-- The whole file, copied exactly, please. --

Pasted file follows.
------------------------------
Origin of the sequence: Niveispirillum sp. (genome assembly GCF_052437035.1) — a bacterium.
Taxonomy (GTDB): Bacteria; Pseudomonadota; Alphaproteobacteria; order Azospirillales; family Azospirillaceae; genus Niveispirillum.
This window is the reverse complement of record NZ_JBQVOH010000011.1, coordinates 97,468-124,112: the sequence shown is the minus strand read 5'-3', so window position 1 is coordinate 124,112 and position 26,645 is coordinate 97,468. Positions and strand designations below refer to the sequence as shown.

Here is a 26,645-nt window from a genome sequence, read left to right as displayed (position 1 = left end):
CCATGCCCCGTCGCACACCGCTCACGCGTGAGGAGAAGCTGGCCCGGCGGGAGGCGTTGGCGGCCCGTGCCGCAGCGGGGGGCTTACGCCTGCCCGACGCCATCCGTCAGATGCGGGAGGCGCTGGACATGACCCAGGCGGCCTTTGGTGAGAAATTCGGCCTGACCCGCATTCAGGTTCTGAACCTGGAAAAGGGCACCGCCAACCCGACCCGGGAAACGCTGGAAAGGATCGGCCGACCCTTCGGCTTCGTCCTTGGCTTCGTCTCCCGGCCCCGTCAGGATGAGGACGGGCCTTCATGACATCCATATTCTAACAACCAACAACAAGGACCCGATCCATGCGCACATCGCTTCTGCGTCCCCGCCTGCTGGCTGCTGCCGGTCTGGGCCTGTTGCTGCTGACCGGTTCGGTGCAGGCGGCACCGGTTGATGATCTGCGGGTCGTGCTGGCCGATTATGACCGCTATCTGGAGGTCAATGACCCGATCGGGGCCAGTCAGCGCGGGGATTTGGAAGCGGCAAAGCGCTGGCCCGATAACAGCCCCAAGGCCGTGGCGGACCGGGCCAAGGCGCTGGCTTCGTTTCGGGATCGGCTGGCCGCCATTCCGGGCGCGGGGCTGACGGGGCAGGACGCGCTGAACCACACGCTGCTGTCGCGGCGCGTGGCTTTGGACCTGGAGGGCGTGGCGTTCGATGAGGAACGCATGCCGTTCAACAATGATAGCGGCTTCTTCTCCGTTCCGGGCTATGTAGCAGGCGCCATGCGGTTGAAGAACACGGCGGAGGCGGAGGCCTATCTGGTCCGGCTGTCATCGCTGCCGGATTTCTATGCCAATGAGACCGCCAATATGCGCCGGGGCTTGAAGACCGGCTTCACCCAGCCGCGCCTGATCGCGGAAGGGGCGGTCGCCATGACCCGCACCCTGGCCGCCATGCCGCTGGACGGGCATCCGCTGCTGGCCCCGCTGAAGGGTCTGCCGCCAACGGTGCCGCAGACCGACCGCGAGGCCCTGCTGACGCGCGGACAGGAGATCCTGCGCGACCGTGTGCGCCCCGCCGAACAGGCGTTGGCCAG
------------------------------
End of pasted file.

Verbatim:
Origin of the sequence: Niveispirillum sp. (genome assembly GCF_052437035.1) — a bacterium.
Taxonomy (GTDB): Bacteria; Pseudomonadota; Alphaproteobacteria; order Azospirillales; family Azospirillaceae; genus Niveispirillum.
This window is the reverse complement of record NZ_JBQVOH010000011.1, coordinates 97,468-124,112: the sequence shown is the minus strand read 5'-3', so window position 1 is coordinate 124,112 and position 26,645 is coordinate 97,468. Positions and strand designations below refer to the sequence as shown.

Here is a 26,645-nt window from a genome sequence, read left to right as displayed (position 1 = left end):
CCATGCCCCGTCGCACACCGCTCACGCGTGAGGAGAAGCTGGCCCGGCGGGAGGCGTTGGCGGCCCGTGCCGCAGCGGGGGGCTTACGCCTGCCCGACGCCATCCGTCAGATGCGGGAGGCGCTGGACATGACCCAGGCGGCCTTTGGTGAGAAATTCGGCCTGACCCGCATTCAGGTTCTGAACCTGGAAAAGGGCACCGCCAACCCGACCCGGGAAACGCTGGAAAGGATCGGCCGACCCTTCGGCTTCGTCCTTGGCTTCGTCTCCCGGCCCCGTCAGGATGAGGACGGGCCTTCATGACATCCATATTCTAACAACCAACAACAAGGACCCGATCCATGCGCACATCGCTTCTGCGTCCCCGCCTGCTGGCTGCTGCCGGTCTGGGCCTGTTGCTGCTGACCGGTTCGGTGCAGGCGGCACCGGTTGATGATCTGCGGGTCGTGCTGGCCGATTATGACCGCTATCTGGAGGTCAATGACCCGATCGGGGCCAGTCAGCGCGGGGATTTGGAAGCGGCAAAGCGCTGGCCCGATAACAGCCCCAAGGCCGTGGCGGACCGGGCCAAGGCGCTGGCTTCGTTTCGGGATCGGCTGGCCGCCATTCCGGGCGCGGGGCTGACGGGGCAGGACGCGCTGAACCACACGCTGCTGTCGCGGCGCGTGGCTTTGGACCTGGAGGGCGTGGCGTTCGATGAGGAACGCATGCCGTTCAACAATGATAGCGGCTTCTTCTCCGTTCCGGGCTATGTAGCAGGCGCCATGCGGTTGAAGAACACGGCGGAGGCGGAGGCCTATCTGGTCCGGCTGTCATCGCTGCCGGATTTCTATGCCAATGAGACCGCCAATATGCGCCGGGGCTTGAAGACCGGCTTCACCCAGCCGCGCCTGATCGCGGAAGGGGCGGTCGCCATGACCCGCACCCTGGCCGCCATGCCGCTGGACGGGCATCCGCTGCTGGCCCCGCTGAAGGGTCTGCCGCCAACGGTGCCGCAGACCGACCGCGAGGCCCTGCTGACGCGCGGACAGGAGATCCTGCGCGACCGTGTGCGCCCCGCCGAACAGGCGTTGGCCAG